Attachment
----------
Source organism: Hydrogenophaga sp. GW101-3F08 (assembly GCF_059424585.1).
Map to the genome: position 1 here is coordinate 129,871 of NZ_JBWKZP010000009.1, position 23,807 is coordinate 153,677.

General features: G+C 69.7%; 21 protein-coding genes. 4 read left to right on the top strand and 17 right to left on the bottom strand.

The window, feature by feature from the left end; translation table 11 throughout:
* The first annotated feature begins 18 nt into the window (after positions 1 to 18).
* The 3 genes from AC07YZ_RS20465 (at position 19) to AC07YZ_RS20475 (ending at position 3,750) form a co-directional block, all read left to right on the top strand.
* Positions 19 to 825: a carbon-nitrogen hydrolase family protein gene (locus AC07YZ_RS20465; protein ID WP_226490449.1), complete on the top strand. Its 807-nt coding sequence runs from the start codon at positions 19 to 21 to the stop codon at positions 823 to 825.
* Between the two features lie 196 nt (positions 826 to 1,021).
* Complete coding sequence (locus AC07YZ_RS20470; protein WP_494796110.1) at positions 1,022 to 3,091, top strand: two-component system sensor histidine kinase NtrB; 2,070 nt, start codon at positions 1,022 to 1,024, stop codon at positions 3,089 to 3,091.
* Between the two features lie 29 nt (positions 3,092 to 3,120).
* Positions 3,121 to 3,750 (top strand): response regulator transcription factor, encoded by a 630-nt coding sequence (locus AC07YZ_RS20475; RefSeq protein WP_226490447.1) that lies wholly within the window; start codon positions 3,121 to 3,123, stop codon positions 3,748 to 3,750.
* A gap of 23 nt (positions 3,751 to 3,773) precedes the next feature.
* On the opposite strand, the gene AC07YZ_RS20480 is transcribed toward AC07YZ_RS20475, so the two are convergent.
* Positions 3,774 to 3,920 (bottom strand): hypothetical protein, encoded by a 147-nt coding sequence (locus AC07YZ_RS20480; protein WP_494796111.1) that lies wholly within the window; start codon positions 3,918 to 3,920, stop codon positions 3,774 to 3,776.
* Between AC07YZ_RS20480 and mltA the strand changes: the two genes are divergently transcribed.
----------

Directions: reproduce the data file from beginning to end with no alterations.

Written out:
Source organism: Hydrogenophaga sp. GW101-3F08 (assembly GCF_059424585.1).
Map to the genome: position 1 here is coordinate 129,871 of NZ_JBWKZP010000009.1, position 23,807 is coordinate 153,677.

General features: G+C 69.7%; 21 protein-coding genes. 4 read left to right on the top strand and 17 right to left on the bottom strand.

The window, feature by feature from the left end; translation table 11 throughout:
* The first annotated feature begins 18 nt into the window (after positions 1 to 18).
* The 3 genes from AC07YZ_RS20465 (at position 19) to AC07YZ_RS20475 (ending at position 3,750) form a co-directional block, all read left to right on the top strand.
* Positions 19 to 825: a carbon-nitrogen hydrolase family protein gene (locus AC07YZ_RS20465; protein ID WP_226490449.1), complete on the top strand. Its 807-nt coding sequence runs from the start codon at positions 19 to 21 to the stop codon at positions 823 to 825.
* Between the two features lie 196 nt (positions 826 to 1,021).
* Complete coding sequence (locus AC07YZ_RS20470; protein WP_494796110.1) at positions 1,022 to 3,091, top strand: two-component system sensor histidine kinase NtrB; 2,070 nt, start codon at positions 1,022 to 1,024, stop codon at positions 3,089 to 3,091.
* Between the two features lie 29 nt (positions 3,092 to 3,120).
* Positions 3,121 to 3,750 (top strand): response regulator transcription factor, encoded by a 630-nt coding sequence (locus AC07YZ_RS20475; RefSeq protein WP_226490447.1) that lies wholly within the window; start codon positions 3,121 to 3,123, stop codon positions 3,748 to 3,750.
* A gap of 23 nt (positions 3,751 to 3,773) precedes the next feature.
* On the opposite strand, the gene AC07YZ_RS20480 is transcribed toward AC07YZ_RS20475, so the two are convergent.
* Positions 3,774 to 3,920 (bottom strand): hypothetical protein, encoded by a 147-nt coding sequence (locus AC07YZ_RS20480; protein WP_494796111.1) that lies wholly within the window; start codon positions 3,918 to 3,920, stop codon positions 3,774 to 3,776.
* Between AC07YZ_RS20480 and mltA the strand changes: the two genes are divergently transcribed.